The US Navy developed and operated a test rig throughout the 1950s, consisting of a car, guided by a concrete I-beam and propelled by a pair of jet engines. At the end of a one-mile run, the tailhook under test would engage an arresting wire, while the I-beam guide gradually widened to slow down the test car after it passed the arresting wire, acting as a safeguard in the event of arrestor failure. The test rig was capable of simulating different aircraft weights and speeds, the former being adjusted by adding or subtracting steel plates that were loaded onto the modified car.[3] During 1958, further testing took place using an arrangement of four Allison J33 turbojet engines.[4] These trials supported efforted to develop increasingly effective arrestor gear that was suited for the larger and more powerful jets entering naval aviation at that time.[4]

While the tailhook is predominantly operated in a naval context, numerous land-based aircraft have also been fitted with them to assist with slowing down landings during emergencies. One highly unorthodox incident, known as "Pardo's Push", occurred during the Vietnam War in March 1967, involving a United States Air Force McDonnell Douglas F-4 Phantom II piloted by Bob Pardo assisting a second heavily damaged Phantom II in exiting the combat zone by pushing his aircraft against the other's deployed tailhook, reportedly halving its rate of descent temporarily.[5]

In the twenty-first century, the tailhook has remained a part of the principal means of landing aircraft at sea for several navies, including the US Navy. During the 2000s, the Dassault Rafale, a French multirole fighter, became the only non-US fighter type cleared to operate from the decks of US carriers, using catapults and their arresting gear, as demonstrated in 2008 when six Rafales from Flottille 12F integrated into the USS Theodore Roosevelt Carrier Air Wing interoperability exercise.[6] During the 2010s, new software trialled with the Boeing F/A-18E/F Super Hornet fighter reportedly showed promise in simplifying carrier landings.[7]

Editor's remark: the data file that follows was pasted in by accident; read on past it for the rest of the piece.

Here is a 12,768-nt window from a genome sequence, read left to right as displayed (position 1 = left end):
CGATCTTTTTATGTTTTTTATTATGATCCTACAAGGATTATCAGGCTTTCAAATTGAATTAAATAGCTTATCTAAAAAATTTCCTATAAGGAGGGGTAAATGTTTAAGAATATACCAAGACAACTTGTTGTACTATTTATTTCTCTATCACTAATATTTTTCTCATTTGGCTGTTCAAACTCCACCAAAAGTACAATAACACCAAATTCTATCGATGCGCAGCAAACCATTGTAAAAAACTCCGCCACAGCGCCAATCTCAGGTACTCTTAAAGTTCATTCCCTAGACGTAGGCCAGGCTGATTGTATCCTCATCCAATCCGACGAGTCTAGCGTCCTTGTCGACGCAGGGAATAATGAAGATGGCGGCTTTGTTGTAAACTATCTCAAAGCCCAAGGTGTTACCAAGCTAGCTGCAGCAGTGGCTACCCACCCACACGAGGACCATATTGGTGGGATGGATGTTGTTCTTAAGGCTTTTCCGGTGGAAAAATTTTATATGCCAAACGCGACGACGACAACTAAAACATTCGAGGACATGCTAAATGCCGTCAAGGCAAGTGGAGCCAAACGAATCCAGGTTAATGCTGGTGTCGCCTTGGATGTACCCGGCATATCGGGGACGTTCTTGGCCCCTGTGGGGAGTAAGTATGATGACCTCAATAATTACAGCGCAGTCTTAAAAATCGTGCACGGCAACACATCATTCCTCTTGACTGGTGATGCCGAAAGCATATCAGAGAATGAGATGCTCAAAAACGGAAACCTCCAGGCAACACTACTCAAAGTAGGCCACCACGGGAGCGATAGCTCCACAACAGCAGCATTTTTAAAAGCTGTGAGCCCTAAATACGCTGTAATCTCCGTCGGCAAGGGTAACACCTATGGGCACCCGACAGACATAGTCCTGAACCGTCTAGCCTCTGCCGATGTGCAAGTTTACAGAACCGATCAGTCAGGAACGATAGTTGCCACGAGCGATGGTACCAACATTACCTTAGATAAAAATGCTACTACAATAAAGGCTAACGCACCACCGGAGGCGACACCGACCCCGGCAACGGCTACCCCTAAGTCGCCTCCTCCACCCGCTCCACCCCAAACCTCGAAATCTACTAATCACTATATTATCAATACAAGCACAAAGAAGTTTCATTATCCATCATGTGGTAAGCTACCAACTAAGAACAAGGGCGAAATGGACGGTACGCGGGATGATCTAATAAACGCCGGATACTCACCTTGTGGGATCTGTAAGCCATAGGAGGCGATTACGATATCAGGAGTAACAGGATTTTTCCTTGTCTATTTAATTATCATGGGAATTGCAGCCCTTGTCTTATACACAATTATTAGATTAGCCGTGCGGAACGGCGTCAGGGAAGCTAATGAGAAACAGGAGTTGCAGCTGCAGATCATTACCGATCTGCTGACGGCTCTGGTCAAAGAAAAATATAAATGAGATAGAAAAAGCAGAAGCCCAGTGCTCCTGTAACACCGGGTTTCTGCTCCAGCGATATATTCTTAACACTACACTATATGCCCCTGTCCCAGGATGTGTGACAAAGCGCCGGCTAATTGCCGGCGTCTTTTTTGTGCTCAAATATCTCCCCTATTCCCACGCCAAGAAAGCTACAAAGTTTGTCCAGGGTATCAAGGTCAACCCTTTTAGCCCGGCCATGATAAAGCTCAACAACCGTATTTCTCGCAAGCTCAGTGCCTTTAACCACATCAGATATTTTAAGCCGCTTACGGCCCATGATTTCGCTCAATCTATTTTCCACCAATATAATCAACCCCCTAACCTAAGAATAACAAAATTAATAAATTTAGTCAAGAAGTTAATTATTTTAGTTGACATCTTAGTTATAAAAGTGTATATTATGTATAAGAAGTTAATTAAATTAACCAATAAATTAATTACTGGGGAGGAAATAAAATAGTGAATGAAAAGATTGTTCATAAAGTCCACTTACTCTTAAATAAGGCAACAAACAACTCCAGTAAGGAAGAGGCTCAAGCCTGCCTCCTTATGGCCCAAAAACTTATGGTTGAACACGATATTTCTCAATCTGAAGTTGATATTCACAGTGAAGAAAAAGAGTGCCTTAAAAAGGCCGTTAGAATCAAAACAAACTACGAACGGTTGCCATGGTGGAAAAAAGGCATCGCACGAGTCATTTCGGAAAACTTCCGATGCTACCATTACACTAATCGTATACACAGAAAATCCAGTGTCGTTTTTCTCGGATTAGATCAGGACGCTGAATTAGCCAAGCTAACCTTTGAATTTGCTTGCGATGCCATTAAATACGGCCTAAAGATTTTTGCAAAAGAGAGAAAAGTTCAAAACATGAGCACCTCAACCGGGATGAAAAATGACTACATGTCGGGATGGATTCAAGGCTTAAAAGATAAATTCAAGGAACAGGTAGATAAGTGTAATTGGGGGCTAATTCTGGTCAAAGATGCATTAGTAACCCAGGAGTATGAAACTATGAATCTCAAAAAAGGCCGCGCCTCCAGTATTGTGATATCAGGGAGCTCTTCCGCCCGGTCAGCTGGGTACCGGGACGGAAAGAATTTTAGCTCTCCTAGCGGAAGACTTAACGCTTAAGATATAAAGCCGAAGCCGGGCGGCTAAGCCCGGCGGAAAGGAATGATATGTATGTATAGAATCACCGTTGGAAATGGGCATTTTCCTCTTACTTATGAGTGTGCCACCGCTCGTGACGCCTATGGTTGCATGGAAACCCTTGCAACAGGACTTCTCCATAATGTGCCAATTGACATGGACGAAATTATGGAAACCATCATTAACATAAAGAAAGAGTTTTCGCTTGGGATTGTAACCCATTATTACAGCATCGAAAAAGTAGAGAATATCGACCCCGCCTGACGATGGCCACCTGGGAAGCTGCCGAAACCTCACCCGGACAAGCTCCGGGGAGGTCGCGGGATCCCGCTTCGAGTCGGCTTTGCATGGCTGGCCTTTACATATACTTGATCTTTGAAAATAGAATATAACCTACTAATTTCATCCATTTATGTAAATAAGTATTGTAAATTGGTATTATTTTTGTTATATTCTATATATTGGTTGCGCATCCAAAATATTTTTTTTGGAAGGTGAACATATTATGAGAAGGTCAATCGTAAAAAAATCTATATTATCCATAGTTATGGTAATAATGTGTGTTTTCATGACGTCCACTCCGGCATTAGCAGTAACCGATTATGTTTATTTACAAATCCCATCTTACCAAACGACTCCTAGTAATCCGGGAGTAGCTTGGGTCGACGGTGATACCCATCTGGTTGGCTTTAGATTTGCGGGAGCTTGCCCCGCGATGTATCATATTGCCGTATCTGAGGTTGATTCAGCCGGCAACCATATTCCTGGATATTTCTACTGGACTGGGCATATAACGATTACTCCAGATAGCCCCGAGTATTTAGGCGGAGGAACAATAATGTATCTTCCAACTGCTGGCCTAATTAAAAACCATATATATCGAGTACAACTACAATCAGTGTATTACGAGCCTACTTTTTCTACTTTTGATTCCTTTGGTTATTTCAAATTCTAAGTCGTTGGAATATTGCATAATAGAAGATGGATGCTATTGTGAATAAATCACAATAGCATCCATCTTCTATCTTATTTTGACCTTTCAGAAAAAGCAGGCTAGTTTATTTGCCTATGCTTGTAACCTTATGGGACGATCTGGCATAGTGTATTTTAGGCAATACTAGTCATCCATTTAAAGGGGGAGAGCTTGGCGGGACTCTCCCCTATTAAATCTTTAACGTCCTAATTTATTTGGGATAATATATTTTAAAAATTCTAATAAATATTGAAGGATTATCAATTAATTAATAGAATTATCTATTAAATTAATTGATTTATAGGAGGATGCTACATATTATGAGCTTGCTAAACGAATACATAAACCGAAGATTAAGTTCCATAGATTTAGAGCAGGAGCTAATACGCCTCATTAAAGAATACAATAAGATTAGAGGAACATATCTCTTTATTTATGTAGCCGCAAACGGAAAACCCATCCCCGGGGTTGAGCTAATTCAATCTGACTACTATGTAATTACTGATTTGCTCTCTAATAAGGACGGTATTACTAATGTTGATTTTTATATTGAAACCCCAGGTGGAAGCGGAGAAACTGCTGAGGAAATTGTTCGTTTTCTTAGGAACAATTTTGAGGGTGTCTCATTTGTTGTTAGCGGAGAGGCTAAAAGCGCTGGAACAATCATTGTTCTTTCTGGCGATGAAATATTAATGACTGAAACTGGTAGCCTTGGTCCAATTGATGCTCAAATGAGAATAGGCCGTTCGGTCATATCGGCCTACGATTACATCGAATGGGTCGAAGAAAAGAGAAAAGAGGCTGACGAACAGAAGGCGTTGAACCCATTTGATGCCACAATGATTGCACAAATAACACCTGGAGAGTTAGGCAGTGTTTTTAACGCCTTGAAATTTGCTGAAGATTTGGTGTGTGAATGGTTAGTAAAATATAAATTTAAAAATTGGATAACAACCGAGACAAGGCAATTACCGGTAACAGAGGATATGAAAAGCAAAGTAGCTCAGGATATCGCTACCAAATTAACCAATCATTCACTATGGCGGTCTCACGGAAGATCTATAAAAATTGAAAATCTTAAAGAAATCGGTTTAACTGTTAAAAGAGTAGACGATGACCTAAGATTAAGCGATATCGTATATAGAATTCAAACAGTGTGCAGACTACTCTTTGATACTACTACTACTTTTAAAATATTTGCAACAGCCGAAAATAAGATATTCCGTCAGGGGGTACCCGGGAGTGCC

During flight testing of the new Lockheed Martin F-35 Lightning II, one of the serious deficiencies that necessitated redesigns and delays was the failure of the navy's F-35C variant to catch the arresting wire in all eight landing tests; the tail hook had to be redesigned over a two-year period.[8][9] Deficiencies have also been identified with the land-based F-35A's emergency tailhook.[10] On 3 November 2014, the first successfully arrested landing of the F-35C was performed.[11]

Description and operationEdit

 
Maintenanceman inspects an F/A-18 tailhook prior to launch.

The tailhook is a strong metal bar, with its free end flattened out, thickened somewhat, and fashioned into a claw-like hook. The hook is mounted on a swivel on the keel of the aircraft, and is normally mechanically and hydraulically held in the stowed/up position. Upon actuation by the pilot, hydraulic or pneumatic pressure lowers the hook to the down position. The presence of a tailhook is not evidence of an aircraft's aircraft carrier suitability. Carrier aircraft hooks are designed to be quickly raised by the pilot after use.

A large number of land-based fighters are also outfitted with tailhooks, which are intended for use in case of a brake/tire malfunctions, aborted takeoffs, or other emergencies. Land-based aircraft landing gear and tailhooks are typically not strong enough to absorb the impact of a carrier landing,[12] and some land-based tailhooks are held down with nitrogen pressure systems that must be recharged by ground personnel after actuation.[12]